Comics has ditched the mention of ‘The American Way’ from Superman’s motto in favor of the superhero fighting for a ‘better tomorrow.’
The 83-year-old character’s longstanding adage used to be ‘Truth, Justice and the American Way’.
But the publisher said that his new mission statement will be ‘Truth, Justice and a Better Tomorrow.’
DC did not specifically address why they had ditched America from the slogan, but instead maintained that they were focused on ‘evolving.’
‘To better reflect the storylines that we are telling across DC and to honor Superman’s incredible legacy of over 80 years of building a better world, Superman’s motto is evolving,’ DC Chief Creative Officer Jim Lee said at the DC FanDome fan event on Saturday.
‘Superman has long been a symbol of hope who inspires people, and it is that optimism and hope that powers him forward with this new mission statement.’
Superman: The last time a specifically Clark Kent centered film hit the big screen was 2013’s Man Of Steel with Henry Cavill playing the titular character; pictured in Man Of Steel
Superman goes modern: DC Comics announced a departure from Superman’s longstanding motto ‘Truth, Justice and the American Way’ on Saturday and replaced the patriotic portion with ‘a Better Tomorrow’
The superhero’s backstory is about as American as it gets — a boy raised in Kansas by two farmers who wears a costume in shades of red and blue that nod to the American flag.
The last time a Clark Kent-centered film hit the big screen was 2013’s Man Of Steel with Henry Cavill playing the titular character.
He also appeared as Superman in 2017’s Justice League and the 2021 extended cut: Zack Snyder’s Justice League.
A nod to his American identity, in Justice League his character even says: ‘I’m from Kansas. It’s about as American as it gets,’ but Snyder said he had to fight to keep the line in the movie as he strove to portray ‘that perfect mix of Americana’.
Fans are torn on the new motto, with some proud of the superhero’s new motto and suggesting ‘the American Way’ isn’t as ‘American’ as people think, while others slam the notion that Superman is anything other than American.
One fan wrote: ‘I’m a fan of #Superman ‘s new motto: “Truth, Justice, And a Better Tomorrow.” It fits the character really well, sounds impactful, and hopeful. Overall I think it’s something a lot of people could stand to hear.’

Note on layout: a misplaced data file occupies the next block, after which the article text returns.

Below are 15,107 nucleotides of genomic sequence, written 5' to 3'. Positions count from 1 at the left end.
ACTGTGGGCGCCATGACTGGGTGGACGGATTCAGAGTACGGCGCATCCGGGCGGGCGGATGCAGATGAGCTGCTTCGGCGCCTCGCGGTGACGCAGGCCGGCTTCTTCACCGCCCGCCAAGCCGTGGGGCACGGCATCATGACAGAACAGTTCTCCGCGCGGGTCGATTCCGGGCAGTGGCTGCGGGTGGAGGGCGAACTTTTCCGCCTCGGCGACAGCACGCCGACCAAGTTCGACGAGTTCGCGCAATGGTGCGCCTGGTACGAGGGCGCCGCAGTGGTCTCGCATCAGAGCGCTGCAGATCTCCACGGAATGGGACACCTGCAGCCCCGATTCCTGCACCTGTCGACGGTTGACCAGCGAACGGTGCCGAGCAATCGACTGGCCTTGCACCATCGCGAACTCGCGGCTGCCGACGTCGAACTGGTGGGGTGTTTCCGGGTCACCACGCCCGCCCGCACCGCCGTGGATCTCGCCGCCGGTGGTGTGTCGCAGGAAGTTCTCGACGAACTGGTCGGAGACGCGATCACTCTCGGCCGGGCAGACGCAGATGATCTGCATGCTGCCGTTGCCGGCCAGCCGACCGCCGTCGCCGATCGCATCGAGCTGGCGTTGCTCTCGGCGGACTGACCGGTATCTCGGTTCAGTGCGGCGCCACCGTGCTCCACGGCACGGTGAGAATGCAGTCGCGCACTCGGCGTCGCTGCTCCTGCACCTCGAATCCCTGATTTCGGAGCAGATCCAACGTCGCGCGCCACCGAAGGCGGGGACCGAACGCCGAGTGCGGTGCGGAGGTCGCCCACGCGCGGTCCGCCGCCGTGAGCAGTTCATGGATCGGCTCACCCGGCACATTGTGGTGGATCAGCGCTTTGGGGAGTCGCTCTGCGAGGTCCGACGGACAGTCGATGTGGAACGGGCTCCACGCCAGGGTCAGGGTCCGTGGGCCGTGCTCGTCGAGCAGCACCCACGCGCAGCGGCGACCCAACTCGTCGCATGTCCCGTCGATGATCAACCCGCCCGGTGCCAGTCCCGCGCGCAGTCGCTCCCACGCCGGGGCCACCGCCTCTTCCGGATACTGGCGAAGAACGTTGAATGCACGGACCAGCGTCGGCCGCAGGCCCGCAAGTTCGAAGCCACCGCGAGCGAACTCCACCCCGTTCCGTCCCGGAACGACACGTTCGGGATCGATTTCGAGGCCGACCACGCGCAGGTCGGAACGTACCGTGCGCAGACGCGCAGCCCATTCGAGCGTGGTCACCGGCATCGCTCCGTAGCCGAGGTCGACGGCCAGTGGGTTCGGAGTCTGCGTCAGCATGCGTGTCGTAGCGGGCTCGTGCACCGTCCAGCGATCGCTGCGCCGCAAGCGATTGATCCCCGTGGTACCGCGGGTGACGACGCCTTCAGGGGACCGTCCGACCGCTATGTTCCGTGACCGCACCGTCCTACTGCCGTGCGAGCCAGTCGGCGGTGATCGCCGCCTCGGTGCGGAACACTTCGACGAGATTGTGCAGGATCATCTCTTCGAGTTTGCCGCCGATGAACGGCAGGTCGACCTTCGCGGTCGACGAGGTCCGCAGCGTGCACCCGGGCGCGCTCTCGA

Another fan encouragingly wrote: ‘Superman doesn’t fight for exclusively America. Him fighting for a better tomorrow is a better motto. He’s not the man of America, he’s for everyone.’
Fans are divided over the new motto, which some favoring the more inclusive stance, while others slammed it being that the character is born in Kansas by American parents and wears red and blue
The iconic superhero is known around the world, but others slam DC Comics for making ‘America’ the problem.
‘An American icon, raised in America by American parents – created by a pair of Americans for an American comic book publisher. But “the American way” is a problem,’ one critic wrote on Twitter.
Others questioned if ‘the American Way’ was even worth fighting, even by Superman. And that the new motto goes beyond just making Superman a fighter for everyone.
‘Changing Superman’s motto tells you that the American Way has just come to mean “for profit and with as little concern for humanity as possible.” Fix that and maybe it’s worth fighting for.’
History professor Julian Chambliss who specializes in superheroes and the American experience said in a statement toin 2013 that the ‘US experience’ is at the character’s core.
American hero: The decision to drop the American Way essentially denounces the character’s fundamental core, which is about as American as it gets — a boy raised in Kansas by two farmers who wears a costume in shades of red and blue that nod to the American flag; character pictured on US postage stamps issued September 2021